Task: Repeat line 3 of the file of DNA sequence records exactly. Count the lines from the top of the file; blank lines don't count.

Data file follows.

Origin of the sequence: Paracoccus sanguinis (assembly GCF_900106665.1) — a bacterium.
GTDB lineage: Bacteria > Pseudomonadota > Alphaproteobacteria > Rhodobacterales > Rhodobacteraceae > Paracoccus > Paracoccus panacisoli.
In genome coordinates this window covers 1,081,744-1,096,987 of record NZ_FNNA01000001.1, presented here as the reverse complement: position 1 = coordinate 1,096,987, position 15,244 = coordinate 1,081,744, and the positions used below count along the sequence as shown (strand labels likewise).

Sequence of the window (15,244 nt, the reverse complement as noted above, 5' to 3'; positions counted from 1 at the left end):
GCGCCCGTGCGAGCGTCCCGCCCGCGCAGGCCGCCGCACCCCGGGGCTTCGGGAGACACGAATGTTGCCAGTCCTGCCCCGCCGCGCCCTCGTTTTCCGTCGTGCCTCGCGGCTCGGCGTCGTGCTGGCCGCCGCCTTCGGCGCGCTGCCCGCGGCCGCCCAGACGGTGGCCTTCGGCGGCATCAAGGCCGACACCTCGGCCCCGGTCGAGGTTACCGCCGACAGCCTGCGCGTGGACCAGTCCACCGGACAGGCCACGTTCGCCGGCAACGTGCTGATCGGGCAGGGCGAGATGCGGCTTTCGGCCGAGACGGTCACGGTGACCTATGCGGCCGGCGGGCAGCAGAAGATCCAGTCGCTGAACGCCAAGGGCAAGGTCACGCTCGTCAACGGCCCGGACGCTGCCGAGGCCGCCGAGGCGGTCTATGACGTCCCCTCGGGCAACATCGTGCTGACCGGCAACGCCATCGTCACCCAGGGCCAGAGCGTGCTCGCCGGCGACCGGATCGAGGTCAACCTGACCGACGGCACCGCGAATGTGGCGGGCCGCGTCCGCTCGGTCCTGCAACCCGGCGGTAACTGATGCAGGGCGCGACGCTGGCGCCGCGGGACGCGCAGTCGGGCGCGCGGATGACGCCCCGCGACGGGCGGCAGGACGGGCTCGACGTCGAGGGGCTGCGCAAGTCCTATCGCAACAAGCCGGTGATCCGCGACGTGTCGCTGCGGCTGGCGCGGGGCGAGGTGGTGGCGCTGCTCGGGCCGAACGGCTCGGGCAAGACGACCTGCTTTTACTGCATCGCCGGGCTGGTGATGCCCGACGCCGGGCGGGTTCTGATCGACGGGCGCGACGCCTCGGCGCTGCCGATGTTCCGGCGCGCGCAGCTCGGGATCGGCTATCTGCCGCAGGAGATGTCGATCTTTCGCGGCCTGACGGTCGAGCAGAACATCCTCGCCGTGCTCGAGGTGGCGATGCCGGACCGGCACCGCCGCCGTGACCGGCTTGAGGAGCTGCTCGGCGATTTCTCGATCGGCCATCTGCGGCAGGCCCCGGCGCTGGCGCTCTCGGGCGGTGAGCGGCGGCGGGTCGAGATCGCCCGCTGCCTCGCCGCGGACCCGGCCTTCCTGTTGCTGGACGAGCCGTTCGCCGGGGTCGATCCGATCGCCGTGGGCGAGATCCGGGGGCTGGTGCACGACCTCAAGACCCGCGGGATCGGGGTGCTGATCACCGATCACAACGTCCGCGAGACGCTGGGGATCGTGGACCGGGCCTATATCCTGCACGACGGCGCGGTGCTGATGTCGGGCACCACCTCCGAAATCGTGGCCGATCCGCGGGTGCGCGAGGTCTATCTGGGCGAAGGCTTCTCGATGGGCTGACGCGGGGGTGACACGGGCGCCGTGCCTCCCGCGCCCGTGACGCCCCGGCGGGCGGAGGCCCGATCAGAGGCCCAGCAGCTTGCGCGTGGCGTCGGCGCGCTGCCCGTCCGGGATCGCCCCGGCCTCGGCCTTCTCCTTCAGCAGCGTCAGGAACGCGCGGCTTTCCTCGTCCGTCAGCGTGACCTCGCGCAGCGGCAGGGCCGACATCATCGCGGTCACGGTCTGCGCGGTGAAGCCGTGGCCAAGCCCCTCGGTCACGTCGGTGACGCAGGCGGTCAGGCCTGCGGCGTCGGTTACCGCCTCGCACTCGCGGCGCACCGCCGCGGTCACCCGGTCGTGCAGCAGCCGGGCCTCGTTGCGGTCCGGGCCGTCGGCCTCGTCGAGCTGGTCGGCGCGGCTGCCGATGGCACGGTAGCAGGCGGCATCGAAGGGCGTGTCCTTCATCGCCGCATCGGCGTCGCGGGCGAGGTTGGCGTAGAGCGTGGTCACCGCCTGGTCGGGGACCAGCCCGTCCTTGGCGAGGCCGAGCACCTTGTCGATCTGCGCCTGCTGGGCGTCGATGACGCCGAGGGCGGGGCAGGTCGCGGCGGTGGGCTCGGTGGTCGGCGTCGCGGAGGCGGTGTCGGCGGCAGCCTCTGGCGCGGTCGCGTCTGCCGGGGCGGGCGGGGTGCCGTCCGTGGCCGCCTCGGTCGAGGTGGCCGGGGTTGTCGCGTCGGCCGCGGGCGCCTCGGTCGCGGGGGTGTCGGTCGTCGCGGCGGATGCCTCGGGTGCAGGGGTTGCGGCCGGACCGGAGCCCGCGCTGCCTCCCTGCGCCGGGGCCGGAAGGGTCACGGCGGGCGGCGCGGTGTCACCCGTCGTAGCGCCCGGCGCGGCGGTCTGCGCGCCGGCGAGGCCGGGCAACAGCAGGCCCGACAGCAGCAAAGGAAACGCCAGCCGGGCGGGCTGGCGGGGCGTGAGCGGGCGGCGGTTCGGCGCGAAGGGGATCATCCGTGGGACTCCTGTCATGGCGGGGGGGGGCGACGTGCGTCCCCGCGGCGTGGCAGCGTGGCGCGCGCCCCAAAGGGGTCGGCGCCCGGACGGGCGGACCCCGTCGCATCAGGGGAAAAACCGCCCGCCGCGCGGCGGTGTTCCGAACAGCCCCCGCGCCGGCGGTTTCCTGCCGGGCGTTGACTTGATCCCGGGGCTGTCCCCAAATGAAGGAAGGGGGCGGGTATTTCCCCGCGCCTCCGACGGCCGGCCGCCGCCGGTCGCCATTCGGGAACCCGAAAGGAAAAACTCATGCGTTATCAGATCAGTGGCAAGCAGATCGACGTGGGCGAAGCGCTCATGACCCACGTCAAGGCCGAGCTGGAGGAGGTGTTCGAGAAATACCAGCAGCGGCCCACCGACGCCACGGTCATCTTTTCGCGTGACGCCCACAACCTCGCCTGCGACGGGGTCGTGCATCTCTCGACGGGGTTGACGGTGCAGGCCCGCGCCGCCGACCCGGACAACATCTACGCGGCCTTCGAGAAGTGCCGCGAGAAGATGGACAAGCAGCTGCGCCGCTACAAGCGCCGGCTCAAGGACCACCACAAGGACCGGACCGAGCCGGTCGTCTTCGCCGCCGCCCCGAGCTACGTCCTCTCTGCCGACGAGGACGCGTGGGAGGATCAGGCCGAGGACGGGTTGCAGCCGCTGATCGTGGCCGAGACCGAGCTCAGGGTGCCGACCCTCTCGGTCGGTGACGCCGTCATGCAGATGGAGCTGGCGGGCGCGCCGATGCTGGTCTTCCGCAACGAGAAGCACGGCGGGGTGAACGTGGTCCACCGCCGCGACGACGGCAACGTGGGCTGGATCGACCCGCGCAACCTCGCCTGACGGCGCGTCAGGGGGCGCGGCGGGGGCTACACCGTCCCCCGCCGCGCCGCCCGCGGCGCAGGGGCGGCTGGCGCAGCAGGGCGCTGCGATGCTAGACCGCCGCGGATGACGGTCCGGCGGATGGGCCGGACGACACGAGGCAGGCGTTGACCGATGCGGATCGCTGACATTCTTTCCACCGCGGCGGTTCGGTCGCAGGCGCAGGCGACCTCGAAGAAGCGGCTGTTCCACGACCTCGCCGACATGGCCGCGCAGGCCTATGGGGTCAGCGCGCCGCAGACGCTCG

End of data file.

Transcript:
In genome coordinates this window covers 1,081,744-1,096,987 of record NZ_FNNA01000001.1, presented here as the reverse complement: position 1 = coordinate 1,096,987, position 15,244 = coordinate 1,081,744, and the positions used below count along the sequence as shown (strand labels likewise).